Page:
Small Ideas: $10,000


Thank you potential voters for giving us consideration!

Our proposal is to open a free-use space with a schedule of women-specific programs for all self-identified women 18+ in Kingston, Ontario: The WE (Women Empowered) Hub.

It is based on:
1. Seeking Safety (escaping violence, victim roles, independent living)
2. Managing Powerful Emotions (coping skills, healthy alternatives, processing feelings)
3. Community Kitchen and Garden (food provisions, nutrition, gardening, sharing)
4. Aboriginal Sharing Circle (connection, healing)
5. WE Care, a rotation of (a) life skills, (b) budgeting, (c) knowing your rights, and (d) self-care (including offerings such as haircuts, dental care)
6. Scheduled drop-in, including weekends/evenings (housing applications, advice, rest, food, etc.)

We want women to make this space their own. We welcome all women. All programs are open for enrollment. Women completing programs will mentor others, with volunteerism a priority. Driven by passion, experience and focus, the WE Hub offers programs specifically designed to living an integrated, independent life. It provides a safe and stable space to heal. It offers a community connection and trusted advocate.

Why this program? Well, at-risk, high-needs, vulnerable women in Kingston make up:
- 52% of homeless persons
- 29% of shelter users. Reasons for smaller percentage: staying in temporary, unsafe situations (couch-surfing); safety concerns and re-traumatization from gender-shared services
- 792/1300 justice-based clients with mental illness in 2016/17 (Addictions Mental Health Services)
- 35% of bail supervision caseload (provincial average 15-20%), John Howard Society

What do we know?
- Some similarities with men: unemployment, lower education, addictions, generational poverty
- More commonly victims of: interpersonal violence/abuse; sexual violence (human trafficking, prostitution)
- Experiences of: familial abandonment; trauma-induced mental illness (borderline personality disorder, multiple/concurrent disorders); self-injury; single parents and, commonly, experiencing child-parent separation
- Strong, two-way relationship between homelessness and criminalization – women facing homelessness at increased risk of criminal involvement and those in criminal justice system face increased probability of homelessness upon release
- Re-establishing lives after custody is challenging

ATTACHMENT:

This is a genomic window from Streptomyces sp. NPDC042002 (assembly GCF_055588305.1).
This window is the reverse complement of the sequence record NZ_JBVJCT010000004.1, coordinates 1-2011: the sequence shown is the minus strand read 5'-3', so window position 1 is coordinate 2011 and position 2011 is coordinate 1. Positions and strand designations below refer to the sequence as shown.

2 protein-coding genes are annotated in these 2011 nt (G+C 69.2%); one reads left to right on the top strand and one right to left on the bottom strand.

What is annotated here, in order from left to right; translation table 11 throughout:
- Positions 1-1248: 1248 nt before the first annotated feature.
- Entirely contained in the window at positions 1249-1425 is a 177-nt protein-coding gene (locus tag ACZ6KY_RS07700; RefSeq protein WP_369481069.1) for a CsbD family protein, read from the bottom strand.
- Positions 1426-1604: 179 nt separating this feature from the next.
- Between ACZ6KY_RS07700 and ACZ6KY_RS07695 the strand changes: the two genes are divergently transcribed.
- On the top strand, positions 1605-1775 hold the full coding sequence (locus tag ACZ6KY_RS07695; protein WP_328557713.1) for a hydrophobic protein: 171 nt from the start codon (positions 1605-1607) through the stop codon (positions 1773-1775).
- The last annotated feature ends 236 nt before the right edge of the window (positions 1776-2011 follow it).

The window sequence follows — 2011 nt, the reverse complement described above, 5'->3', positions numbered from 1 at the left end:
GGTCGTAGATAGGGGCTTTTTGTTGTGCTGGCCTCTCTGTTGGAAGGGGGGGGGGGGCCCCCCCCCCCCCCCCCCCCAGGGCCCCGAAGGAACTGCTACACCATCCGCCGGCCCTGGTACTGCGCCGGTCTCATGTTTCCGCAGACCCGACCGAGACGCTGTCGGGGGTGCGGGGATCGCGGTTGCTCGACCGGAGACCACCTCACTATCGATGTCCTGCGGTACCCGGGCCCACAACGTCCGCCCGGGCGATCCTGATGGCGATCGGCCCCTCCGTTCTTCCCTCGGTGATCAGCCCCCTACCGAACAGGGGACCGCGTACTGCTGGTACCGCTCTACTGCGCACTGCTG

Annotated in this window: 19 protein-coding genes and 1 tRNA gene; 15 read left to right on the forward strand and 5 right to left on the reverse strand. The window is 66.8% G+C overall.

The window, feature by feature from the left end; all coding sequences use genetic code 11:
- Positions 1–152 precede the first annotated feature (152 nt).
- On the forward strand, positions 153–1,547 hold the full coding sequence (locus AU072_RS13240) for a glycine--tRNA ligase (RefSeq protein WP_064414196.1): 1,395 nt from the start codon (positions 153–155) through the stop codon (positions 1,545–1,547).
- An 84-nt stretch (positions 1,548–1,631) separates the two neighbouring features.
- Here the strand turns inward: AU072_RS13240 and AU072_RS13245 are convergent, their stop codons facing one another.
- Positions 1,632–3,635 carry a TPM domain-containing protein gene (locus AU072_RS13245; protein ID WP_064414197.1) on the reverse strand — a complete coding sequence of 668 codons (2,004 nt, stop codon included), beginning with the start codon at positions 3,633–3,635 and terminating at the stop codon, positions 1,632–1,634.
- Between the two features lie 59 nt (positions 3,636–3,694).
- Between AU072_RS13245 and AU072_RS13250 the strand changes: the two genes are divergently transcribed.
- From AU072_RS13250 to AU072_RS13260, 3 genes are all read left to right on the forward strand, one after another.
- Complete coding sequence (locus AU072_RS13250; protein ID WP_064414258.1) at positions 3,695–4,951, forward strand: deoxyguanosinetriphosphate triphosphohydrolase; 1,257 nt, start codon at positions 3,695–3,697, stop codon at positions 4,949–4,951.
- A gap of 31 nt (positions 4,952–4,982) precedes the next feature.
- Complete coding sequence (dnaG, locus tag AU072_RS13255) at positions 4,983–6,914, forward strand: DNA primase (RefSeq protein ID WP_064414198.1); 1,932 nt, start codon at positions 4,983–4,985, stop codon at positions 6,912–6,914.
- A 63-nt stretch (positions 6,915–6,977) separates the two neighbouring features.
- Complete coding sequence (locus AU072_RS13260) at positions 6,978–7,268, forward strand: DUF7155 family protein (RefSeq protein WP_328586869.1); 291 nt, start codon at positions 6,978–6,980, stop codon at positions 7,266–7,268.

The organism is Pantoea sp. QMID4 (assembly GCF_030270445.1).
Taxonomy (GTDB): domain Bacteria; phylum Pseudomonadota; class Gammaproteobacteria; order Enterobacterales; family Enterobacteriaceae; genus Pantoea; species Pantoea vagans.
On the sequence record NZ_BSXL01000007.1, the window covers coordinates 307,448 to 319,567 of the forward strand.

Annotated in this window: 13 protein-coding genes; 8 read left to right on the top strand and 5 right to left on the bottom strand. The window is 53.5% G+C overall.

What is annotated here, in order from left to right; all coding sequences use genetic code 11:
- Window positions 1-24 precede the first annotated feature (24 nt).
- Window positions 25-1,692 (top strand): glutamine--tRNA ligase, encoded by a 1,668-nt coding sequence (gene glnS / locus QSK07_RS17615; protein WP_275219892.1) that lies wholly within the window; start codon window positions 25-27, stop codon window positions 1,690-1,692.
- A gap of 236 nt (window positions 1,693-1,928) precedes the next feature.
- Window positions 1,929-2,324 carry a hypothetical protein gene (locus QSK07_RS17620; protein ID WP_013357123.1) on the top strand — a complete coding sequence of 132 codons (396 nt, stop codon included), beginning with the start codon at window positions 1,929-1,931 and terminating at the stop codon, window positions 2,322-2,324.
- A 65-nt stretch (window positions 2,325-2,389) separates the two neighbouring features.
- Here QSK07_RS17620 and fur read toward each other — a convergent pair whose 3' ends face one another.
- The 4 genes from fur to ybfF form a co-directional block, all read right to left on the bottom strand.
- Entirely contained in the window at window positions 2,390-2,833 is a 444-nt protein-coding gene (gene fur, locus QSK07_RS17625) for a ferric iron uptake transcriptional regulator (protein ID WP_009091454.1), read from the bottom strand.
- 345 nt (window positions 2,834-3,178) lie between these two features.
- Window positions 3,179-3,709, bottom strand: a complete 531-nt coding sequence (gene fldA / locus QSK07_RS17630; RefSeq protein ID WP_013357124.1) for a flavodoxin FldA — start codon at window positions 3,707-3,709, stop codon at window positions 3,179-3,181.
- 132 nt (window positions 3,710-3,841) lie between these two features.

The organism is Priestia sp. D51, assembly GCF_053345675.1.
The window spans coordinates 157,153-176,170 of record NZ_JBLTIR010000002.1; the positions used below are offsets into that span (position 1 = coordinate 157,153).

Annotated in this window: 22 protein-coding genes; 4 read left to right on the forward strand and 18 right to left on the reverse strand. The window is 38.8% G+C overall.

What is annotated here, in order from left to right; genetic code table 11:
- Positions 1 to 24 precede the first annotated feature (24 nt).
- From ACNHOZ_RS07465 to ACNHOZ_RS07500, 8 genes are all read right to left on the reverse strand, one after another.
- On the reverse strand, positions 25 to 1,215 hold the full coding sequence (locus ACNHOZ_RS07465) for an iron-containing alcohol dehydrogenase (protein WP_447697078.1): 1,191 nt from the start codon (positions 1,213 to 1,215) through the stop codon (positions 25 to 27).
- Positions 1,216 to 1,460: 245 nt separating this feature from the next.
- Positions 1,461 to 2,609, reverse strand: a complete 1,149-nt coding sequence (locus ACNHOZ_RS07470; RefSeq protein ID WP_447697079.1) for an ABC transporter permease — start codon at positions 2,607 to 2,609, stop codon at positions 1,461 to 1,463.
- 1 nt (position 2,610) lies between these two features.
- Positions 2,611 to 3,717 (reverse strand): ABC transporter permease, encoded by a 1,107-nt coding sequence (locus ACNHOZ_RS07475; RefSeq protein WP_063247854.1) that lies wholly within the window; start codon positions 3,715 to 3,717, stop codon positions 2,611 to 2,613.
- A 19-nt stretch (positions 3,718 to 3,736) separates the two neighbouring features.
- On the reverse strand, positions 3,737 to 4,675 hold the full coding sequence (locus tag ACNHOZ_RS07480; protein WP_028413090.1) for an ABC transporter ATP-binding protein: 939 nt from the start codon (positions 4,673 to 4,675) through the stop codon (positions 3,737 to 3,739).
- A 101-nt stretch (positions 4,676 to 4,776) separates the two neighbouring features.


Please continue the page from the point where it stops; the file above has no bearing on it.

- Youth and adult categories for service access vary, leading to challenges: 25+ in homelessness sector; 19+ in correctional sector; 18+ in others
- Long waitlists and mandatory referrals for service
- Police reported sexual assault and domestic violence increasing (2018)

We must be responsive to complexity and women-specific needs. Innovative healing models are comprehensive, open and without time constraints. We will work together to strengthen existing services and tighten delivery gaps.

Our efforts are always toward creating a vibrant, healthy, inclusive community for all members. When we stigmatize and isolate women in need, we further their disadvantage, lengthen recovery pathways, and foster an unhealthy community. Let’s stop cycles of disadvantage TOGETHER and NOW!

Funds will be used toward:
- Reinvigorate space to match healing intentions, including some accessibility costs
- Gardening materials to expand/diversify current space
- Food allowance, recipe book, kitchen/cooking supplies
- Program supplies
- Honorariums for mentors

Elizabeth Fry Kingston:
- Is a non-profit
- Established in 1949
- Started with improving conditions, skill building and release preparations in Prison for Women
- Operates 41 rent-geared-to-income apartments for women and their children, with wrap-around community outreach
- Runs a 12-bed Community Residential Facility for provincial/federal custody releasees
- Has a 24/7 Toll-Free Assistance line; and various other on-site, referral-based pro-social groups and counselling

Broker supported

The Elizabeth Fry Society of Kingston

Location: Kingston